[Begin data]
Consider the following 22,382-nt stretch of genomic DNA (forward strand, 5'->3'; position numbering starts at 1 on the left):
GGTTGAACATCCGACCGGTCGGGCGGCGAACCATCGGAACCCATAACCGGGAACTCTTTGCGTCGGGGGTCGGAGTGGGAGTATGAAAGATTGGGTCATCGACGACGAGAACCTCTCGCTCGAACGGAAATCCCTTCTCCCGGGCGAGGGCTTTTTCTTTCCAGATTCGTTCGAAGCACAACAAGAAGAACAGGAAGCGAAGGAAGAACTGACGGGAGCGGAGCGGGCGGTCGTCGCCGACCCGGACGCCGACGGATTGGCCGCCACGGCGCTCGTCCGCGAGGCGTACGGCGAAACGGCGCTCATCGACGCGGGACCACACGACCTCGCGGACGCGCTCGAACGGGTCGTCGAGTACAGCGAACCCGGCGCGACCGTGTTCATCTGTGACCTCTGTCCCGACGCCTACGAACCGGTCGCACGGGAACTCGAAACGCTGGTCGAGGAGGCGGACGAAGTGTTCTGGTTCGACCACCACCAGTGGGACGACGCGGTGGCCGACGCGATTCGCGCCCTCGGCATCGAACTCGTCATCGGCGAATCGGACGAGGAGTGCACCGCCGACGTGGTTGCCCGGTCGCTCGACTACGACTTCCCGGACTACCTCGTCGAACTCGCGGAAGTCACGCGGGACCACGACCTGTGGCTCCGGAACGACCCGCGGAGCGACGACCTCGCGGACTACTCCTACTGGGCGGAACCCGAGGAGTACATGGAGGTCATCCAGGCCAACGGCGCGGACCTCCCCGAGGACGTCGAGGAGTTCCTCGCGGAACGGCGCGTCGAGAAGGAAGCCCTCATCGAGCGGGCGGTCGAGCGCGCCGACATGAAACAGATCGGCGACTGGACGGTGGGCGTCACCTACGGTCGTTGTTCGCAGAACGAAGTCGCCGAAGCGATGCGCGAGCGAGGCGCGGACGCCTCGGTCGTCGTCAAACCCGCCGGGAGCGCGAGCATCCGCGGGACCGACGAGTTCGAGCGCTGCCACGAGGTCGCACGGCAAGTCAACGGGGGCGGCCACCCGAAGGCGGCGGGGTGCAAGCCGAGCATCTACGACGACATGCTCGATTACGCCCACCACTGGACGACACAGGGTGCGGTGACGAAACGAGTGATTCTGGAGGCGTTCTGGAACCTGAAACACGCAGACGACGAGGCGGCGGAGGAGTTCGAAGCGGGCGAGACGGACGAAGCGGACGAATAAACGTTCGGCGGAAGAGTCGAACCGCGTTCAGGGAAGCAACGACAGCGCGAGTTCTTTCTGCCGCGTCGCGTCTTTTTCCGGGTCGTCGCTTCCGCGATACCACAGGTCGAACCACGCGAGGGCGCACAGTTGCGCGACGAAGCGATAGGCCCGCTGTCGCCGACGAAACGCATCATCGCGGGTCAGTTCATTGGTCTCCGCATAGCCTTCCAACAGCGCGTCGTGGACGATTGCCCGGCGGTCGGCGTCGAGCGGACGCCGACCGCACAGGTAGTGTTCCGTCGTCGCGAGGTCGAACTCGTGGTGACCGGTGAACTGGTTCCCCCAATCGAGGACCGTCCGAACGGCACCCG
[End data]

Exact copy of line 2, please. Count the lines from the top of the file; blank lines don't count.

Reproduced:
GGTTGAACATCCGACCGGTCGGGCGGCGAACCATCGGAACCCATAACCGGGAACTCTTTGCGTCGGGGGTCGGAGTGGGAGTATGAAAGATTGGGTCATCGACGACGAGAACCTCTCGCTCGAACGGAAATCCCTTCTCCCGGGCGAGGGCTTTTTCTTTCCAGATTCGTTCGAAGCACAACAAGAAGAACAGGAAGCGAAGGAAGAACTGACGGGAGCGGAGCGGGCGGTCGTCGCCGACCCGGACGCCGACGGATTGGCCGCCACGGCGCTCGTCCGCGAGGCGTACGGCGAAACGGCGCTCATCGACGCGGGACCACACGACCTCGCGGACGCGCTCGAACGGGTCGTCGAGTACAGCGAACCCGGCGCGACCGTGTTCATCTGTGACCTCTGTCCCGACGCCTACGAACCGGTCGCACGGGAACTCGAAACGCTGGTCGAGGAGGCGGACGAAGTGTTCTGGTTCGACCACCACCAGTGGGACGACGCGGTGGCCGACGCGATTCGCGCCCTCGGCATCGAACTCGTCATCGGCGAATCGGACGAGGAGTGCACCGCCGACGTGGTTGCCCGGTCGCTCGACTACGACTTCCCGGACTACCTCGTCGAACTCGCGGAAGTCACGCGGGACCACGACCTGTGGCTCCGGAACGACCCGCGGAGCGACGACCTCGCGGACTACTCCTACTGGGCGGAACCCGAGGAGTACATGGAGGTCATCCAGGCCAACGGCGCGGACCTCCCCGAGGACGTCGAGGAGTTCCTCGCGGAACGGCGCGTCGAGAAGGAAGCCCTCATCGAGCGGGCGGTCGAGCGCGCCGACATGAAACAGATCGGCGACTGGACGGTGGGCGTCACCTACGGTCGTTGTTCGCAGAACGAAGTCGCCGAAGCGATGCGCGAGCGAGGCGCGGACGCCTCGGTCGTCGTCAAACCCGCCGGGAGCGCGAGCATCCGCGGGACCGACGAGTTCGAGCGCTGCCACGAGGTCGCACGGCAAGTCAACGGGGGCGGCCACCCGAAGGCGGCGGGGTGCAAGCCGAGCATCTACGACGACATGCTCGATTACGCCCACCACTGGACGACACAGGGTGCGGTGACGAAACGAGTGATTCTGGAGGCGTTCTGGAACCTGAAACACGCAGACGACGAGGCGGCGGAGGAGTTCGAAGCGGGCGAGACGGACGAAGCGGACGAATAAACGTTCGGCGGAAGAGTCGAACCGCGTTCAGGGAAGCAACGACAGCGCGAGTTCTTTCTGCCGCGTCGCGTCTTTTTCCGGGTCGTCGCTTCCGCGATACCACAGGTCGAACCACGCGAGGGCGCACAGTTGCGCGACGAAGCGATAGGCCCGCTGTCGCCGACGAAACGCATCATCGCGGGTCAGTTCATTGGTCTCCGCATAGCCTTCCAACAGCGCGTCGTGGACGATTGCCCGGCGGTCGGCGTCGAGCGGACGCCGACCGCACAGGTAGTGTTCCGTCGTCGCGAGGTCGAACTCGTGGTGACCGGTGAACTGGTTCCCCCAATCGAGGACCGTCCGAACGGCACCCG